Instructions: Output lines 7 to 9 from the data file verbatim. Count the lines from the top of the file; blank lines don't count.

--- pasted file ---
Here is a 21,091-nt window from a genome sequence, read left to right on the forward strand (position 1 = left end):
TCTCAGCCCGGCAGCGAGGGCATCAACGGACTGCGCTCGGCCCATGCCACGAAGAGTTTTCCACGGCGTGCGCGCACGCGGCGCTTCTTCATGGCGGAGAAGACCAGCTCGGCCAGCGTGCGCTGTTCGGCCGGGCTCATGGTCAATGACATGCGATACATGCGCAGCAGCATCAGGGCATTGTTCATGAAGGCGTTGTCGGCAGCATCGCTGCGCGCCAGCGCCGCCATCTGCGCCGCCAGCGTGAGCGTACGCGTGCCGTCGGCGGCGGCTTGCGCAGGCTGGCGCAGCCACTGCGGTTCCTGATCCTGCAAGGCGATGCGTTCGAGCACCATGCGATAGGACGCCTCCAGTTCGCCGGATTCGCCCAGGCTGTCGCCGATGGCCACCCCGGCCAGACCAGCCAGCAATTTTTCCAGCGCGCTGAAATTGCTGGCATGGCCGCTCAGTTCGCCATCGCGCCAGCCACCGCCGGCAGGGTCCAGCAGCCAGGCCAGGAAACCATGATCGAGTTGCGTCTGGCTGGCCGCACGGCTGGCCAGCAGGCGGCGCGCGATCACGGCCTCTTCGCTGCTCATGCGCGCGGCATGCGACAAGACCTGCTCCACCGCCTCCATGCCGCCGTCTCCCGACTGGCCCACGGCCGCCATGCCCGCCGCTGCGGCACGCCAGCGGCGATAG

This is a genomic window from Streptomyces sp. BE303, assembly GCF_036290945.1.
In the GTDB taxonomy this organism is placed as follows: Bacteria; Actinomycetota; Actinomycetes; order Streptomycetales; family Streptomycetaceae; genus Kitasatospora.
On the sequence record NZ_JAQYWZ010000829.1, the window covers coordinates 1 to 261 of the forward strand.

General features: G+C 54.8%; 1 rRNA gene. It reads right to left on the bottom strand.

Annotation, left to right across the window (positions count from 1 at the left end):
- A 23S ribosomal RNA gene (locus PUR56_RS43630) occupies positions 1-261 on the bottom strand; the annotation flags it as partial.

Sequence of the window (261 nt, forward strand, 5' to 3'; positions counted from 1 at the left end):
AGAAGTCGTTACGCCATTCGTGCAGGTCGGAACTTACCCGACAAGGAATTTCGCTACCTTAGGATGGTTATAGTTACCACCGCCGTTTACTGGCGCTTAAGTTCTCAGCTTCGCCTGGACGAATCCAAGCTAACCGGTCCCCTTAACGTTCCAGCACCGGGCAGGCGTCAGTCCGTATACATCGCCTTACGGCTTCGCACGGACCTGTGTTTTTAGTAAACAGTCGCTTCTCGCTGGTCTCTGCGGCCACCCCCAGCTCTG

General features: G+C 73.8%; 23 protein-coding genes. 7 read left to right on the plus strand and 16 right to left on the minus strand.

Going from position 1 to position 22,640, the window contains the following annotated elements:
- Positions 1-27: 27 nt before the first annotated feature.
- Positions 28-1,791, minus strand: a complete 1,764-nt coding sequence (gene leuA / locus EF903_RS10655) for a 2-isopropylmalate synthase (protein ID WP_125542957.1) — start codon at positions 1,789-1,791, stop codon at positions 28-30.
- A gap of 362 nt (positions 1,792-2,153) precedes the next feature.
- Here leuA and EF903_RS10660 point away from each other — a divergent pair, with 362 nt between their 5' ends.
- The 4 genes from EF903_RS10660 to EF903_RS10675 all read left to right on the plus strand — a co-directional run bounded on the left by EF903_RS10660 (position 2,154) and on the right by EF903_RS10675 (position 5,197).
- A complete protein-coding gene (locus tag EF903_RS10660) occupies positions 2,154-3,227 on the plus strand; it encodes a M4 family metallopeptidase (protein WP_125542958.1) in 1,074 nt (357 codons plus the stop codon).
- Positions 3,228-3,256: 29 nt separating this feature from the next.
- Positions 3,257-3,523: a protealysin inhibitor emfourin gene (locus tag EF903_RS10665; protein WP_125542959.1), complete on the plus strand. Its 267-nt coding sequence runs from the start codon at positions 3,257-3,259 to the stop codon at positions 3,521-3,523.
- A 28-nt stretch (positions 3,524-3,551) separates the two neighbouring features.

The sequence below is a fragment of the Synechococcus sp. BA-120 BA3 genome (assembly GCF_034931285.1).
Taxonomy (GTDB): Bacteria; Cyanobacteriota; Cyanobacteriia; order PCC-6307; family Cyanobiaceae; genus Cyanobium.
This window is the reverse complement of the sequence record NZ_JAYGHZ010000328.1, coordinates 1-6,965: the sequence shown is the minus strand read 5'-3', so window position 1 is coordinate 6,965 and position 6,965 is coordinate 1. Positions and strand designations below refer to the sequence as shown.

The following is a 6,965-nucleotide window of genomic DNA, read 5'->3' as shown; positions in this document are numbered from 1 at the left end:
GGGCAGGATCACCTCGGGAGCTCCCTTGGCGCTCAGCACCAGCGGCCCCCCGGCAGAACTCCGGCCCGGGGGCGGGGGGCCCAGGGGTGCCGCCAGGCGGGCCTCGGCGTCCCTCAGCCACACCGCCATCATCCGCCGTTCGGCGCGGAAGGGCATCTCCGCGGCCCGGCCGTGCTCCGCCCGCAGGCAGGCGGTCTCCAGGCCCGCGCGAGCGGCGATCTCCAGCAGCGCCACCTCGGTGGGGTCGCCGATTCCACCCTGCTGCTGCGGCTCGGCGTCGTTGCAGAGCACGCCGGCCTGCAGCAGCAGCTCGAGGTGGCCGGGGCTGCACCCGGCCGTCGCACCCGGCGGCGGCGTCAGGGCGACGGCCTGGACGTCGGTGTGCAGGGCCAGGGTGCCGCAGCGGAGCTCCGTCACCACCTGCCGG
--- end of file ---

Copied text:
Annotation, left to right across the window (positions count from 1 at the left end):
- A 23S ribosomal RNA gene (locus PUR56_RS43630) occupies positions 1-261 on the bottom strand; the annotation flags it as partial.

Sequence of the window (261 nt, forward strand, 5' to 3'; positions counted from 1 at the left end):